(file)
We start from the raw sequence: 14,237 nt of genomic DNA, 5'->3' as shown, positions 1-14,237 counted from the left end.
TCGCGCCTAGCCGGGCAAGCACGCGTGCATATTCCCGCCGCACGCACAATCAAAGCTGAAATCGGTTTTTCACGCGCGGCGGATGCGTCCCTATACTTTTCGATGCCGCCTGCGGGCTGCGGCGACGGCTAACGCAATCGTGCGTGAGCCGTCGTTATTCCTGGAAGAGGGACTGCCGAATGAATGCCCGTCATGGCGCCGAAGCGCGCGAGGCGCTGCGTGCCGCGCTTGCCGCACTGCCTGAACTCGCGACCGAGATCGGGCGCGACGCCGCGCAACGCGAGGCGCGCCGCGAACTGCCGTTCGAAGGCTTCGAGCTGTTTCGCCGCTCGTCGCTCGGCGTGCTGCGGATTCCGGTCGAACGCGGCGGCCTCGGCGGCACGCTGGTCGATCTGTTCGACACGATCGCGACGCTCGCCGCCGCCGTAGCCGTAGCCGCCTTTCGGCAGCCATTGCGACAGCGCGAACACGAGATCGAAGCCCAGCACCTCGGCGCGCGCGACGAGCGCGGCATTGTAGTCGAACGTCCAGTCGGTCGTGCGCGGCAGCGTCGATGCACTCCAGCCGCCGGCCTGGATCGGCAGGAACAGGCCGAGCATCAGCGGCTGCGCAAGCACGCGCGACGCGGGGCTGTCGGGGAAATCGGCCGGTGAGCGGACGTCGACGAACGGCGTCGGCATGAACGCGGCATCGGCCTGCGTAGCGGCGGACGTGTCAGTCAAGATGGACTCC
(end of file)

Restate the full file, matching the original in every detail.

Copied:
We start from the raw sequence: 14,237 nt of genomic DNA, 5'->3' as shown, positions 1-14,237 counted from the left end.
TCGCGCCTAGCCGGGCAAGCACGCGTGCATATTCCCGCCGCACGCACAATCAAAGCTGAAATCGGTTTTTCACGCGCGGCGGATGCGTCCCTATACTTTTCGATGCCGCCTGCGGGCTGCGGCGACGGCTAACGCAATCGTGCGTGAGCCGTCGTTATTCCTGGAAGAGGGACTGCCGAATGAATGCCCGTCATGGCGCCGAAGCGCGCGAGGCGCTGCGTGCCGCGCTTGCCGCACTGCCTGAACTCGCGACCGAGATCGGGCGCGACGCCGCGCAACGCGAGGCGCGCCGCGAACTGCCGTTCGAAGGCTTCGAGCTGTTTCGCCGCTCGTCGCTCGGCGTGCTGCGGATTCCGGTCGAACGCGGCGGCCTCGGCGGCACGCTGGTCGATCTGTTCGACACGATCGCGACGCTCGCCGCCGCCGTAGCCGTAGCCGCCTTTCGGCAGCCATTGCGACAGCGCGAACACGAGATCGAAGCCCAGCACCTCGGCGCGCGCGACGAGCGCGGCATTGTAGTCGAACGTCCAGTCGGTCGTGCGCGGCAGCGTCGATGCACTCCAGCCGCCGGCCTGGATCGGCAGGAACAGGCCGAGCATCAGCGGCTGCGCAAGCACGCGCGACGCGGGGCTGTCGGGGAAATCGGCCGGTGAGCGGACGTCGACGAACGGCGTCGGCATGAACGCGGCATCGGCCTGCGTAGCGGCGGACGTGTCAGTCAAGATGGACTCC